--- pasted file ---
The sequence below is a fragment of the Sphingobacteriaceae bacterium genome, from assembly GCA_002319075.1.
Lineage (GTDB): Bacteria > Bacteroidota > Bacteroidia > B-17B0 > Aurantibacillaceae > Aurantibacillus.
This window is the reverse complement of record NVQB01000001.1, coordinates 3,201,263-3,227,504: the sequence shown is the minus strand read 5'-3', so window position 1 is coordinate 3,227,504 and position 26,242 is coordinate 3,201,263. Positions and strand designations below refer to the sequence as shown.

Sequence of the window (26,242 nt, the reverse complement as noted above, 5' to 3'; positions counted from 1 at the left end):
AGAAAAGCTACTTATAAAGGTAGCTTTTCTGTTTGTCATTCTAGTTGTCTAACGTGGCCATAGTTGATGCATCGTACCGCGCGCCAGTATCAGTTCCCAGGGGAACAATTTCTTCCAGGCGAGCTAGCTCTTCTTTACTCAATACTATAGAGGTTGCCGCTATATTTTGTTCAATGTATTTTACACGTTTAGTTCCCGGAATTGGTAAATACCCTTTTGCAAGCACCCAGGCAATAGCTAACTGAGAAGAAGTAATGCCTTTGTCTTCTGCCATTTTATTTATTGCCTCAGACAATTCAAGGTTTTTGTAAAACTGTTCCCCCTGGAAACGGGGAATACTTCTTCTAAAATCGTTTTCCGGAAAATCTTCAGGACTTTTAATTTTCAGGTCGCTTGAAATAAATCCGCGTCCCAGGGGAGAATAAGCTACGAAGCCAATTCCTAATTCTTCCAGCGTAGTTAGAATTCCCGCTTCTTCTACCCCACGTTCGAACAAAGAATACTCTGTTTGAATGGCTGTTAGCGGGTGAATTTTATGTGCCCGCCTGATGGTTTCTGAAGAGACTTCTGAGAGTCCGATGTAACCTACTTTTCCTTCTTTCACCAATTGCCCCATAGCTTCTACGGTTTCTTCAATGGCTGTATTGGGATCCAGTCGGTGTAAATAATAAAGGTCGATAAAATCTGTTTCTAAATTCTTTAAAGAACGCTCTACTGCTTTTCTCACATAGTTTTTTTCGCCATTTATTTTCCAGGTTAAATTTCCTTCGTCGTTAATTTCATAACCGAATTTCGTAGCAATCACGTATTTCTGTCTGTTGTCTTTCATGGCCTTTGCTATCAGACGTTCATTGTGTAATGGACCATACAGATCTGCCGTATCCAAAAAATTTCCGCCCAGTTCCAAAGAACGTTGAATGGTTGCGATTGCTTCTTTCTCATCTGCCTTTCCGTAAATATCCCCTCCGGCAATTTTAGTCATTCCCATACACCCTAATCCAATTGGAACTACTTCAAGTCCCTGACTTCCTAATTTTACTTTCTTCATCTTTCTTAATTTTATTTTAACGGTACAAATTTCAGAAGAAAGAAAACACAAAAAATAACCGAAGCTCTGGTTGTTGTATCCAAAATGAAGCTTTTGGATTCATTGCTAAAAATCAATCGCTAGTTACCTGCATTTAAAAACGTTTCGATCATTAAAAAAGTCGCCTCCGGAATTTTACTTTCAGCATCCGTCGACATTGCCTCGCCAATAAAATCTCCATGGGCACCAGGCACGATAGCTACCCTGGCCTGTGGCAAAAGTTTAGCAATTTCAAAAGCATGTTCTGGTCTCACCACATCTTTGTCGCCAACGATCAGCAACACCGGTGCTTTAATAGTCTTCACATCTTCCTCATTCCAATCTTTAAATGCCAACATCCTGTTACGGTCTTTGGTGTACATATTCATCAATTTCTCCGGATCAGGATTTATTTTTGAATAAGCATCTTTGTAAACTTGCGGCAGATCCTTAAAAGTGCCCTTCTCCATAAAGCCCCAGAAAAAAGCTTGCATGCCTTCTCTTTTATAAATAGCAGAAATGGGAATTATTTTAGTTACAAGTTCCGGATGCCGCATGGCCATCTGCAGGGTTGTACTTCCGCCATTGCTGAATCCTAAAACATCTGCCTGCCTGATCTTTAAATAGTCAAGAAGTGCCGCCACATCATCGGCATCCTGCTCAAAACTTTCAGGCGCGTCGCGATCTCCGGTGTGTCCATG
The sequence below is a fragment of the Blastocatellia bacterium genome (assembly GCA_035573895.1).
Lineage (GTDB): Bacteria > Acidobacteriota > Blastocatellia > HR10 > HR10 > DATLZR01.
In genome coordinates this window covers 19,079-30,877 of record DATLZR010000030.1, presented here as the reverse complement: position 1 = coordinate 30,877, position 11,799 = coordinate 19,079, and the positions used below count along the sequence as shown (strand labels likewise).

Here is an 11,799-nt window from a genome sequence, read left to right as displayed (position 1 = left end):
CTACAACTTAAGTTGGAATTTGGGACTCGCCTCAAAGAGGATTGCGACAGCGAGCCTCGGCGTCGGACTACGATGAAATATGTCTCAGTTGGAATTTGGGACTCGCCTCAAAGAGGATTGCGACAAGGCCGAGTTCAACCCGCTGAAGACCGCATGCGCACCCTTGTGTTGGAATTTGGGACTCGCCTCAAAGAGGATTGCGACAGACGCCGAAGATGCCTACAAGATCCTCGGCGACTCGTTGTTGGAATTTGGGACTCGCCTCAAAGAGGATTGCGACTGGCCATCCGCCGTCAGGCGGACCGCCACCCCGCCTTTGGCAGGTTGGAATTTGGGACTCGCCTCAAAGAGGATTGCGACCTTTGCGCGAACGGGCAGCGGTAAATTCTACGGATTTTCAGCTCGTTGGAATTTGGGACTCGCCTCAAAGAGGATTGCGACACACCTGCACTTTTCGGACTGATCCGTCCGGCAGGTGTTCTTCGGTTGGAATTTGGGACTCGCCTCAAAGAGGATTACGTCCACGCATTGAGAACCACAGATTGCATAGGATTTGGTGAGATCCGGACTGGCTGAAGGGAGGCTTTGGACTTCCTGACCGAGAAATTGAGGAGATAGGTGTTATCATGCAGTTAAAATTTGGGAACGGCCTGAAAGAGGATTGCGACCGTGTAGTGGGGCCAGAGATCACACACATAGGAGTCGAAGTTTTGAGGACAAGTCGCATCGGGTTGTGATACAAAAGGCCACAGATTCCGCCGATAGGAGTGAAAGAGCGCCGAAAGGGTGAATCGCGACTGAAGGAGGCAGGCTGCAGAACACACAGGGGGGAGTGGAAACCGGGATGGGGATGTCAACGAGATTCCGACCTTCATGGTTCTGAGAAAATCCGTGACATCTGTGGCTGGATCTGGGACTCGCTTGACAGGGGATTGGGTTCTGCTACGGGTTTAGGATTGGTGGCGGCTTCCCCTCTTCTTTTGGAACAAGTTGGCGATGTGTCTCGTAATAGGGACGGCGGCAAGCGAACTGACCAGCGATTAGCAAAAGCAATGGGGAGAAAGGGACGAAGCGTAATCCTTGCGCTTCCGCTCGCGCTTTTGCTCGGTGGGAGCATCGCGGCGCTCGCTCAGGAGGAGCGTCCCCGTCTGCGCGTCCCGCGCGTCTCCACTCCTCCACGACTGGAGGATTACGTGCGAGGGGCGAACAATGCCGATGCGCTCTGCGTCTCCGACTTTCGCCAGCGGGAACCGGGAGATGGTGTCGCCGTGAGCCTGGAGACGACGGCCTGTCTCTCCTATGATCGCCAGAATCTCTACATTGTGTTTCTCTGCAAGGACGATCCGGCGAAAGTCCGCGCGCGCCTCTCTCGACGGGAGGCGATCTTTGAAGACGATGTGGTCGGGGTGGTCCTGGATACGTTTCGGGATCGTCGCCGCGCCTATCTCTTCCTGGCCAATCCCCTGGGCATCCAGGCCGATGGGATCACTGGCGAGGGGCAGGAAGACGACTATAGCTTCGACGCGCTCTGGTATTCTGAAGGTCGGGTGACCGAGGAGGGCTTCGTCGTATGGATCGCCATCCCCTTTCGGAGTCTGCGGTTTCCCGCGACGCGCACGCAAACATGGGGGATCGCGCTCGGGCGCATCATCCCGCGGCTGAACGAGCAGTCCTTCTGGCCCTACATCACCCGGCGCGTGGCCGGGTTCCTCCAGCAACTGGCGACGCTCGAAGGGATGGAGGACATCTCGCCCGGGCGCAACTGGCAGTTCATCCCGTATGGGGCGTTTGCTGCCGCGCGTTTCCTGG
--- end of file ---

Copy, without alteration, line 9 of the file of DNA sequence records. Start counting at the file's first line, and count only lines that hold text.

Here is an 11,799-nt window from a genome sequence, read left to right as displayed (position 1 = left end):